JR: And did you have to go down to London for that?
AM: I did, I did.
JR: So, quite a special event.
AM: It was.
JR: A very special event.
AM: It was a very, very special event, yes, yes, uh huh. I have two American friends that were living down in London and uh, uh, I could take two guests with me, so my husband being of a retiring type [laughs] he, he wouldn’t come with me, or didn’t want to come with me. He hated going out of Scotland, period. So, I asked my two American friends down in London if they would come with me and we went to the Imperial College and I got presented with my badge, medallion by James Callaghan.
JR: And I imagine your thesis then will be in the library at the Foundation and for anyone who may want to read about that.
AM: Yes, it probably is. It probably is.
JR: So, remind me, so when was the date that you were awarded that?
AM: That would be May 1985. You are given the fellowship obviously the year before, because otherwise if you… you couldn’t go to the States unless you had been given the fellowship then. Um, but it’s not complete until you get your medallion. That, I must tell you, that uh, I went down to London for two interviews prior to being given the fellowship, of course, and on the, the committee that interviewed me… There were probably six or seven people… was Mary Soames, who was Winston Churchill’s daughter, of course.
JR: Oh, this is…
AM: Lady Soames, yes. I, I nearly dropped when I saw who it was and she spoke to me and I have still since been down there a couple of times for different things and she had… She died the beginning of was it last year, I think it was.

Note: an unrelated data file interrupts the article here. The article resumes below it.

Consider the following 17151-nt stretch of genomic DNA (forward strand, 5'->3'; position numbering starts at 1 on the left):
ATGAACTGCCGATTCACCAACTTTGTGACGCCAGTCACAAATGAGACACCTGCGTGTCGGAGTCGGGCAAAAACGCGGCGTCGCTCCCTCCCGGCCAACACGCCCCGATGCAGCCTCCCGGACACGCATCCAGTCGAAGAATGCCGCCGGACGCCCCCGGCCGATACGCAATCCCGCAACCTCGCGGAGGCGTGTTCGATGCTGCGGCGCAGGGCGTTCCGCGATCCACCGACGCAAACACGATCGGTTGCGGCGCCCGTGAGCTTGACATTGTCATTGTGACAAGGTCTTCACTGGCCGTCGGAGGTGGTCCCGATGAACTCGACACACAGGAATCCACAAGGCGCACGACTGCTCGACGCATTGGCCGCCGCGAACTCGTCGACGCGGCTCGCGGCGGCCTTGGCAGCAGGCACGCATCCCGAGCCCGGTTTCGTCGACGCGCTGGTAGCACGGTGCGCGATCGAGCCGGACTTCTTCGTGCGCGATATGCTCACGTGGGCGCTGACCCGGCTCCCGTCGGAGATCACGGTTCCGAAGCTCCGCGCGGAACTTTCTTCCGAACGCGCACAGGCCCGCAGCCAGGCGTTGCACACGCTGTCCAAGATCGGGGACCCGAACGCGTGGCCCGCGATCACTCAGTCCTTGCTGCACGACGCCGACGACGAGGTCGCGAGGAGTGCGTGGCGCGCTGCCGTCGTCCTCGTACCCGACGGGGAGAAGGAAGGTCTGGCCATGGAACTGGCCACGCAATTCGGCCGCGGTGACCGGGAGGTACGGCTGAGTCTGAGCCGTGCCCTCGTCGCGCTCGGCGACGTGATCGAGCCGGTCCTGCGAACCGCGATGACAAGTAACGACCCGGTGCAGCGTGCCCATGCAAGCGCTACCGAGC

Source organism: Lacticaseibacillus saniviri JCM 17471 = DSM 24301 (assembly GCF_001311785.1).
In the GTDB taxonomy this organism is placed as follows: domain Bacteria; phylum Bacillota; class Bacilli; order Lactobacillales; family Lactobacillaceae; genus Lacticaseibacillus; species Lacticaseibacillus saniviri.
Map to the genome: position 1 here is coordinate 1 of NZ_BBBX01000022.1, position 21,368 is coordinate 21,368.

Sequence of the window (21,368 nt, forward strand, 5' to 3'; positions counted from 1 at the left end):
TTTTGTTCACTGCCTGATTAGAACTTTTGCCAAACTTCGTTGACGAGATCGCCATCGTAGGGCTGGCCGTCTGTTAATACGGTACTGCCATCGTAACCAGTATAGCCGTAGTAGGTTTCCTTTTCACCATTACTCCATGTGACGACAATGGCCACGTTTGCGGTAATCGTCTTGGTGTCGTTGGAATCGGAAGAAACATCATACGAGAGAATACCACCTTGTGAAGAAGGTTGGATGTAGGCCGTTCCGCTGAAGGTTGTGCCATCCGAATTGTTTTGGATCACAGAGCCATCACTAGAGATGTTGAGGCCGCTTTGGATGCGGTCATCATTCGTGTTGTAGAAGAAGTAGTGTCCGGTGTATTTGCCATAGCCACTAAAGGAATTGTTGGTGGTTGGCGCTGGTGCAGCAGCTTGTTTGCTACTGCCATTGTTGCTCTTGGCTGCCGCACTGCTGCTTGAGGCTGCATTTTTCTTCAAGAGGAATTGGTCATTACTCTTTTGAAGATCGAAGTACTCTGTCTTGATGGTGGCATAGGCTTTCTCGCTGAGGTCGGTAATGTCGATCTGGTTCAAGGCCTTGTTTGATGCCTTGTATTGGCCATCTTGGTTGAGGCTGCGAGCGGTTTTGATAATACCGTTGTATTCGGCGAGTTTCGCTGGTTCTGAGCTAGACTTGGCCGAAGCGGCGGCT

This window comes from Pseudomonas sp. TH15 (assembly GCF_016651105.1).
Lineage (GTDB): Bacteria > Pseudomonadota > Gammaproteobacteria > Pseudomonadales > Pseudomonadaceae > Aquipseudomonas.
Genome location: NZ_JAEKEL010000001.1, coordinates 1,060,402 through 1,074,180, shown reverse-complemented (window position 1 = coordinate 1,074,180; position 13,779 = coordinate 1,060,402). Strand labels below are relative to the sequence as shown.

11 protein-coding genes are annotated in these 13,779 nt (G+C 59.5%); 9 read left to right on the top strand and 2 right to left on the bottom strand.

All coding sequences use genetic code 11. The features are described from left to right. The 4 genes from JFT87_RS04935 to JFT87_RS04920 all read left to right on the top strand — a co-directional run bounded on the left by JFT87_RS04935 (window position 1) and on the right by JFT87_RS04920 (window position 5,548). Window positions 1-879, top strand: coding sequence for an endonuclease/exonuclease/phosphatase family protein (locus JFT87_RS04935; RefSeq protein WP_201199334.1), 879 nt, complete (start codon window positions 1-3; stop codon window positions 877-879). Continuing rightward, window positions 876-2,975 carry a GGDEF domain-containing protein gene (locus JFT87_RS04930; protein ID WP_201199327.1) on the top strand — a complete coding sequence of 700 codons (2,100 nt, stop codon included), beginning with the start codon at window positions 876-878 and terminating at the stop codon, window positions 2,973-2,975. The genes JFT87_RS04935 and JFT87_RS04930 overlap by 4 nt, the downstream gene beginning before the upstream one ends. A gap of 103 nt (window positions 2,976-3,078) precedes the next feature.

AM: Um, but um, she always remembered, always remembered me and always came up to me and said, ‘And how’s the quilting going Mrs. MacDougall?’
JR: Well that’s a special thing when you think of how… of all the people that they must award the fellowship.
AM: It was, yes. Yes. She was a, she was a lovely, lovely person. The other person as well that I had an interview with was an Ann and I can’t remember her surname. I think it was Sewell. Ann Sewell, who had been Winston Churchill’s secretary, which was quite something.
JR: So, the next, the next phase then, which is exciting. You came back with all that knowledge. What was next for you?
AM: Well [clears throat] I had been… in 1984 I had been to a Quilters’ Guild. I had found out that there was a Quilters’ Guild, at last. I become a member and I had been to the Art Museum in Edinburgh for the Thistle Quilters’ Exhibition and there I met some of the Thistle Quilters and also Kathleen, I think it was Kathleen Hogg. I’m not terrible sure of her name. But she spoke to me and she said, ‘I think I would like to have you on the committee for the Scottish Quilters’ Guild.’ So I said, ‘Well, I didn’t know there was going to be a Scottish Quilters’ Guild.’ So she said, ‘Well, I think there are, are a few of us that would like that.’ So, I saw all these quilts on show at uh, in Edinburgh and I had a friend with me, Kay [Crewdon] who I think I’ve mentioned before, and she was very interested also. So, we were both then members of The Quilters’ Guild and um, I can’t remember now what was the next part of your question?